|Publication number||US6179479 B1|
|Application number||US 09/350,486|
|Publication date||Jan 30, 2001|
|Filing date||Jul 9, 1999|
|Priority date||Jul 9, 1999|
|Also published as||CA2308543A1, EP1067416A1|
|Publication number||09350486, 350486, US 6179479 B1, US 6179479B1, US-B1-6179479, US6179479 B1, US6179479B1|
|Original Assignee||Veam S.R.L.|
|Export Citation||BiBTeX, EndNote, RefMan|
|Patent Citations (5), Referenced by (22), Classifications (16), Legal Events (6)|
|External Links: USPTO, USPTO Assignment, Espacenet|
The present invention relates generally to fiber optic connectors, and more particularly to fiber optic connectors in which the connection between fibers can be made without manual intervention.
Fiber optic circuits are finding increasing uses today in a variety of applications for carrying signals which have heretofore been transmitted in electrical form. For example, railway cars, particularly for passenger applications, use a variety of control circuits which must be mated to the control circuits in adjacent cars. The electrical circuits control a variety of applications such as heating and cooling of the cars, the status of safety features such as temperature sensors and sensors to detect the performance of safety related items such as brakes, and for communications such as for intercoms and signaling devices to permit a conductor to provide information to passengers and to the operator of the train. Heretofore, connections of electrical signals for the foregoing applications between adjacent cars were made by connecting multicontact electrical connectors to carry signals of the foregoing type between adjacent cars. When it was desired to remove or add a car from a train to lengthen or shorten the train (depending upon the passenger load factor) it was necessary for a railroad employee to manually connect or disconnect the electrical connectors between adjacent cars to effect a connection or disconnection of the control signals to permit the additional railway car to be added or removed from the train.
More recently, electrical connectors have been incorporated into automatic railway car couplers. The automatic couplers permit coupling or uncoupling of railway cars from a railroad train without manual intervention, and the automatic couplers can be equipped with electrical connectors which automatically make contact with the control circuits in adjacent cars without requiring manual connection or disconnection of the electrical connectors between adjacent cars. For example, a coupler for use on light rail vehicles is manufactured by Dellner-Schaku, Inc. of Mount Prospect, Ill. Couplers of the appropriate type are sold under their model numbers Type 31 and Type 32. The couplers have side-mounted retractable electrical heads which will connect up to seventy-five electrical signals. Another coupler sold by Dellner-Schaku is sold under its Type 26 designation and is a fully automatic coupler designed for rapid transit vehicles and other rail vehicles as well. The coupler is said to be self-aligning, both horizontally and vertically and contains electrical contacts in the form of two side-mounted retractable electrical heads. Uncoupling of the coupler can be accomplished either automatically from the driver's console or manually on the coupler.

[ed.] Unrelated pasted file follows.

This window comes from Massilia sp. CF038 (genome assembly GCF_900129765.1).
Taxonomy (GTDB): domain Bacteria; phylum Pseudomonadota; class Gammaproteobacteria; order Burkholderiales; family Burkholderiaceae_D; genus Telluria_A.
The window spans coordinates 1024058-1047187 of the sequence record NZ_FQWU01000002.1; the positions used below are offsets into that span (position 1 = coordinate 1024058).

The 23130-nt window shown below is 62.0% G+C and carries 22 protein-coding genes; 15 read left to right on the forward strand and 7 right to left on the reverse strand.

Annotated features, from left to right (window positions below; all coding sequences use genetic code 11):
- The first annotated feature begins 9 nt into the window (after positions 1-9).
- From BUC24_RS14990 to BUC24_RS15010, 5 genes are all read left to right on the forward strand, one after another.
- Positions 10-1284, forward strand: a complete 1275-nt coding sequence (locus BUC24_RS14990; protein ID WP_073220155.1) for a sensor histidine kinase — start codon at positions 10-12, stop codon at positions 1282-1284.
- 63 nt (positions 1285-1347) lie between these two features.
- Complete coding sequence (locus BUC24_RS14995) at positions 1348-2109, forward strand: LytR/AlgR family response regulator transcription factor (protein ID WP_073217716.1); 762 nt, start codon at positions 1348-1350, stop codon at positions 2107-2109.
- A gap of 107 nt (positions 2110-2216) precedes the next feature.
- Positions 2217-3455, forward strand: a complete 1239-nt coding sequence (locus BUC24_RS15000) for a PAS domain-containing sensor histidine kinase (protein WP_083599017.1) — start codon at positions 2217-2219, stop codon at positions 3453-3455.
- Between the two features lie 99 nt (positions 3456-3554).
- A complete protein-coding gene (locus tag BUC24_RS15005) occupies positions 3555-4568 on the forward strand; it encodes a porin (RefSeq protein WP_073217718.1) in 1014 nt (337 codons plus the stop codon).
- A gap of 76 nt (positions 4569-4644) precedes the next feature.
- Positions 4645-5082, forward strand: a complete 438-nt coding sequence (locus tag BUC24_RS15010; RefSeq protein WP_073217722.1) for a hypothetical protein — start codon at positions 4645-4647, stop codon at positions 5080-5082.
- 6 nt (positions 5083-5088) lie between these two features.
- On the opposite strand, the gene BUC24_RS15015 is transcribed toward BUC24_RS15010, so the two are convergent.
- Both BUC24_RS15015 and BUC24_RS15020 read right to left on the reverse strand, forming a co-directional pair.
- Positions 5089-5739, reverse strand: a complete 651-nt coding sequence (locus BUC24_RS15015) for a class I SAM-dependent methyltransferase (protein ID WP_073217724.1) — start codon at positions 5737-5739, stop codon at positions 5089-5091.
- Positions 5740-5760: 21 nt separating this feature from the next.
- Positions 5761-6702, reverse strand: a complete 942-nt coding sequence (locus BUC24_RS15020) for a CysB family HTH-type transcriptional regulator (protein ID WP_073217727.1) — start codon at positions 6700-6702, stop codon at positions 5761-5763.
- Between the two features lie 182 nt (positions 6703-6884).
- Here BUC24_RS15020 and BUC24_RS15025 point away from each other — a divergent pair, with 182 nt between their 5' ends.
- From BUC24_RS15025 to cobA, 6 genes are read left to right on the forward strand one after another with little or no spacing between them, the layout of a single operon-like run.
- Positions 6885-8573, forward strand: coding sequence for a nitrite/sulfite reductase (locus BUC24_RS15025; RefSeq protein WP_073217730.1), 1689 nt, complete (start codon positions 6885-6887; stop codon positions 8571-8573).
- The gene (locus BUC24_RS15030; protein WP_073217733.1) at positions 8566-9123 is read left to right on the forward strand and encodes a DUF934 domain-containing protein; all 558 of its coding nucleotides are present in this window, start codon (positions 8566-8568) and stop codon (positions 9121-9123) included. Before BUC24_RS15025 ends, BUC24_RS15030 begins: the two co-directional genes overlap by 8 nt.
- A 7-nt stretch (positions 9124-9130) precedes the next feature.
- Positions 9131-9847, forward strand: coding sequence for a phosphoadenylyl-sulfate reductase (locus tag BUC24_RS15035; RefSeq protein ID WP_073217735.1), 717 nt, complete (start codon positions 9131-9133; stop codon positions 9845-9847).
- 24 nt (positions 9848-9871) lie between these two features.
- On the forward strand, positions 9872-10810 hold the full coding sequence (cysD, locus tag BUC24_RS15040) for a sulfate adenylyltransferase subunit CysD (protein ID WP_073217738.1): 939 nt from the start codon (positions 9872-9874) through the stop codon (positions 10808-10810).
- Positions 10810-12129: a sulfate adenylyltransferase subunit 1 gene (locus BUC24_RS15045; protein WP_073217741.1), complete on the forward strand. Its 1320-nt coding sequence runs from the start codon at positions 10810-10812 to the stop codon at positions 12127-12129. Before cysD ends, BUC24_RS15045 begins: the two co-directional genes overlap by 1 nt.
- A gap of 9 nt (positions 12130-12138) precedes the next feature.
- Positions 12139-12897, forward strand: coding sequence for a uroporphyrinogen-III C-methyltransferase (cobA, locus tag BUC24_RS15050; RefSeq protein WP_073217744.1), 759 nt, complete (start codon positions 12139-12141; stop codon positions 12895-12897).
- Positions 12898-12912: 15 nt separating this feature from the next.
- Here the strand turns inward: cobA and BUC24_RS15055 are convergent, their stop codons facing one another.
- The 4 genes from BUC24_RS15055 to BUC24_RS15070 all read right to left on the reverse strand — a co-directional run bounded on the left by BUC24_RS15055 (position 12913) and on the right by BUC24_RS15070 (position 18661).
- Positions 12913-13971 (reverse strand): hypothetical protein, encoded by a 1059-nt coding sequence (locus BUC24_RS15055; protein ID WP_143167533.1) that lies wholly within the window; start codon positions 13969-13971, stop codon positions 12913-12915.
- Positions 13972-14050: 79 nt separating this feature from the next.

While such automatic railway car couplers having self-connecting electrical couplers are advantageous for eliminating the requirement to have a railroad employee effect a manual connection or disconnection of the electrical connections, the contacts in such automatic couplers are subject to environmental contamination and damage. Thus, the quality of the contact between control circuits in adjacent cars becomes difficult to control, and requires frequent inspection of the electrical contacts in the connectors to ensure that a reliable electrical connection is made between control circuits of adjacent cars. This detriment become particularly important in railway applications where the number of railway cars used to make up a train changes frequently depending on passenger load conditions. For example, it is desirable to have railway trains of sufficient length (that is composed of a sufficient number of railway cars) in the morning and afternoon to accommodate rush hour traffic, but to remove excessive numbers of cars during midday and evening operations so that the size of the train matches the expected passenger load. Obviously, the act of making up or breaking down railway trains to accommodate the anticipated passenger load requires the connection or disconnection of electrical connectors between adjacent cars each time that a car is added to or removed from a train. Needless to say, mechanical action associated with frequently connecting or disconnecting adjacent electrical connectors can adversely affect the electrical performance of the contact in the connector and can lead to contamination of the contacts when the connectors are disconnected and are subject to ambient environmental conditions.